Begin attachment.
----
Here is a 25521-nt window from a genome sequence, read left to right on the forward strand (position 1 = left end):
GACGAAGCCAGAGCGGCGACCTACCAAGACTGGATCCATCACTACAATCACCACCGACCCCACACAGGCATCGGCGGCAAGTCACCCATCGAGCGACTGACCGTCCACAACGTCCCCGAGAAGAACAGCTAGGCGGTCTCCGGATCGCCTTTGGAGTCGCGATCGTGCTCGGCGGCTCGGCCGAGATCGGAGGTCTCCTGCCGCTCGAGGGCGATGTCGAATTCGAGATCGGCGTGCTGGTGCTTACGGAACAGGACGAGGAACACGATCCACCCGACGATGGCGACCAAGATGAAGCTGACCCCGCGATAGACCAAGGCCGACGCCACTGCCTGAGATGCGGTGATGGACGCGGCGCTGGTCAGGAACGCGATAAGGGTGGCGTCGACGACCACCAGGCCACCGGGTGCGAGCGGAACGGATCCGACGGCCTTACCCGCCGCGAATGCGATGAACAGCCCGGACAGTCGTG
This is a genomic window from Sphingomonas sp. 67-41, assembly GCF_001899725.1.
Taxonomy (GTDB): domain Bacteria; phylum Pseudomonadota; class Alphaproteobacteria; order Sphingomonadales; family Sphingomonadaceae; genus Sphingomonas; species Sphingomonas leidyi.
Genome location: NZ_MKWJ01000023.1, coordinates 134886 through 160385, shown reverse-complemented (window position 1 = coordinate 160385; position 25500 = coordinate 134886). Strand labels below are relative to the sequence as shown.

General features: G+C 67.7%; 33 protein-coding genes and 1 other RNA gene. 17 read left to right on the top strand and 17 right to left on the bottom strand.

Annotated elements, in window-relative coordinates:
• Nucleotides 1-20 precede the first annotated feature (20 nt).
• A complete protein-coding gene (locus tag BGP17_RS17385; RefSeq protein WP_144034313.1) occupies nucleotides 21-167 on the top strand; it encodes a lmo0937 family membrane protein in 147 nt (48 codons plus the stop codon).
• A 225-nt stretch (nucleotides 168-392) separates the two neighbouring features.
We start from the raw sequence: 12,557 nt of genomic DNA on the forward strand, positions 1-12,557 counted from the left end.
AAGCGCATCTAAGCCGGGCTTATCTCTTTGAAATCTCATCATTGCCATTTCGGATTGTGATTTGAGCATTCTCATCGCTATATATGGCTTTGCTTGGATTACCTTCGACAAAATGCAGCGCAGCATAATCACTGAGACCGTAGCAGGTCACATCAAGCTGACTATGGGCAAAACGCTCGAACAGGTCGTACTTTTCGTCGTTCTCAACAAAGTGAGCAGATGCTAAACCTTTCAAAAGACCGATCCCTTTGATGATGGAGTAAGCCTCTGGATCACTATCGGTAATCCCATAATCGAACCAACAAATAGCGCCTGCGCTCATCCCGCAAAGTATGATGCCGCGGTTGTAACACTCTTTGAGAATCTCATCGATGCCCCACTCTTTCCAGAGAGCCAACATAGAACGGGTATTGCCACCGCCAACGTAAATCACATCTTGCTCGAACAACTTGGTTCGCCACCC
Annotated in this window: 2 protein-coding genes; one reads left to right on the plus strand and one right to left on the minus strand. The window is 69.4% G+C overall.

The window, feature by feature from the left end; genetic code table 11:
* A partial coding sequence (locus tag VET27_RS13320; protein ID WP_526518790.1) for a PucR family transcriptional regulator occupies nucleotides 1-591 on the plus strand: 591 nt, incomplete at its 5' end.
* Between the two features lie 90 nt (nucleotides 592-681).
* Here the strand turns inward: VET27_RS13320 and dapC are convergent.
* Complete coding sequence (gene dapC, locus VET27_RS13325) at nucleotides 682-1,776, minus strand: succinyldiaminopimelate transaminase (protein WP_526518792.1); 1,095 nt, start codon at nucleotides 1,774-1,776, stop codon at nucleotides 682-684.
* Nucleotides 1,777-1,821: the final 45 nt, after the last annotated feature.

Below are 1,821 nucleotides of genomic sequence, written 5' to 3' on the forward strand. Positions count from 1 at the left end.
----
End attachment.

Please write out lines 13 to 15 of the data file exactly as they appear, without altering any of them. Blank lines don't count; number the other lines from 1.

Annotated in this window: 2 protein-coding genes; one reads left to right on the plus strand and one right to left on the minus strand. The window is 69.4% G+C overall.

The window, feature by feature from the left end; genetic code table 11:
* A partial coding sequence (locus tag VET27_RS13320; protein ID WP_526518790.1) for a PucR family transcriptional regulator occupies nucleotides 1-591 on the plus strand: 591 nt, incomplete at its 5' end.